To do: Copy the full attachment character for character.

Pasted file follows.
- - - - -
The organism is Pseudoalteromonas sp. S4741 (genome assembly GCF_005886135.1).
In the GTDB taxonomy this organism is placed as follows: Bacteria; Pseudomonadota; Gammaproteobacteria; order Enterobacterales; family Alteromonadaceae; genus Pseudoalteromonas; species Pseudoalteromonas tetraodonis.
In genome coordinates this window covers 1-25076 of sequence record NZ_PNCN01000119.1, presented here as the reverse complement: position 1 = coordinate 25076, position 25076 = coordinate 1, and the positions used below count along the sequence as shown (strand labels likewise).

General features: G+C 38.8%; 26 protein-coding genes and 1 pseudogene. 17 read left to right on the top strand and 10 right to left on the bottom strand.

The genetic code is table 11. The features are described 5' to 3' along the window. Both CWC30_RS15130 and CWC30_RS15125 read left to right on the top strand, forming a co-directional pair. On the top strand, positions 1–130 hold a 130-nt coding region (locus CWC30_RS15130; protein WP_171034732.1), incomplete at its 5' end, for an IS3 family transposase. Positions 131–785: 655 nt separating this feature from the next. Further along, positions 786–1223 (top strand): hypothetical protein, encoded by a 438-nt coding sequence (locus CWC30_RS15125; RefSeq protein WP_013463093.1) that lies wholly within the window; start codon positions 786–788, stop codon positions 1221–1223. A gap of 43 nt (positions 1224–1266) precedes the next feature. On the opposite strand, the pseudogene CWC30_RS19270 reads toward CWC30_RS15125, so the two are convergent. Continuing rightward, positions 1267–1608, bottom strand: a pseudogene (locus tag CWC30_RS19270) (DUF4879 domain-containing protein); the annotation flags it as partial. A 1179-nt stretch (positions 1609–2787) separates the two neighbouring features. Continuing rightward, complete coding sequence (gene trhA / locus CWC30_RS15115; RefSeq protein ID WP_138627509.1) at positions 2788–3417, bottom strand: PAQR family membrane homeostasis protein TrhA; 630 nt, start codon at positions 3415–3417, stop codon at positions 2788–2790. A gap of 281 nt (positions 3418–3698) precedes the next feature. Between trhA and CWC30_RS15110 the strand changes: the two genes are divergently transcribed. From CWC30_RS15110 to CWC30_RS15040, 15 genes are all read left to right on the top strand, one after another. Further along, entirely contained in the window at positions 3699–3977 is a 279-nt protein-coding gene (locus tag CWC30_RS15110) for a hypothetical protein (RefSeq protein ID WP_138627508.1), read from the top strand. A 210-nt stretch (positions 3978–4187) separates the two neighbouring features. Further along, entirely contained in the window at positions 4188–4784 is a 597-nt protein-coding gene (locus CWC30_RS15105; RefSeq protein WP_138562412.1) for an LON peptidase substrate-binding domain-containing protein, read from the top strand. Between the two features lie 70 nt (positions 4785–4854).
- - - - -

The organism is Pseudoalteromonas sp. S4741 (genome assembly GCF_005886135.1).
In the GTDB taxonomy this organism is placed as follows: Bacteria; Pseudomonadota; Gammaproteobacteria; order Enterobacterales; family Alteromonadaceae; genus Pseudoalteromonas; species Pseudoalteromonas tetraodonis.
In genome coordinates this window covers 1-25076 of sequence record NZ_PNCN01000119.1, presented here as the reverse complement: position 1 = coordinate 25076, position 25076 = coordinate 1, and the positions used below count along the sequence as shown (strand labels likewise).

General features: G+C 38.8%; 26 protein-coding genes and 1 pseudogene. 17 read left to right on the top strand and 10 right to left on the bottom strand.

The genetic code is table 11. The features are described 5' to 3' along the window. Both CWC30_RS15130 and CWC30_RS15125 read left to right on the top strand, forming a co-directional pair. On the top strand, positions 1–130 hold a 130-nt coding region (locus CWC30_RS15130; protein WP_171034732.1), incomplete at its 5' end, for an IS3 family transposase. Positions 131–785: 655 nt separating this feature from the next. Further along, positions 786–1223 (top strand): hypothetical protein, encoded by a 438-nt coding sequence (locus CWC30_RS15125; RefSeq protein WP_013463093.1) that lies wholly within the window; start codon positions 786–788, stop codon positions 1221–1223. A gap of 43 nt (positions 1224–1266) precedes the next feature. On the opposite strand, the pseudogene CWC30_RS19270 reads toward CWC30_RS15125, so the two are convergent. Continuing rightward, positions 1267–1608, bottom strand: a pseudogene (locus tag CWC30_RS19270) (DUF4879 domain-containing protein); the annotation flags it as partial. A 1179-nt stretch (positions 1609–2787) separates the two neighbouring features. Continuing rightward, complete coding sequence (gene trhA / locus CWC30_RS15115; RefSeq protein ID WP_138627509.1) at positions 2788–3417, bottom strand: PAQR family membrane homeostasis protein TrhA; 630 nt, start codon at positions 3415–3417, stop codon at positions 2788–2790. A gap of 281 nt (positions 3418–3698) precedes the next feature. Between trhA and CWC30_RS15110 the strand changes: the two genes are divergently transcribed. From CWC30_RS15110 to CWC30_RS15040, 15 genes are all read left to right on the top strand, one after another. Further along, entirely contained in the window at positions 3699–3977 is a 279-nt protein-coding gene (locus tag CWC30_RS15110) for a hypothetical protein (RefSeq protein ID WP_138627508.1), read from the top strand. A 210-nt stretch (positions 3978–4187) separates the two neighbouring features. Further along, entirely contained in the window at positions 4188–4784 is a 597-nt protein-coding gene (locus CWC30_RS15105; RefSeq protein WP_138562412.1) for an LON peptidase substrate-binding domain-containing protein, read from the top strand. Between the two features lie 70 nt (positions 4785–4854).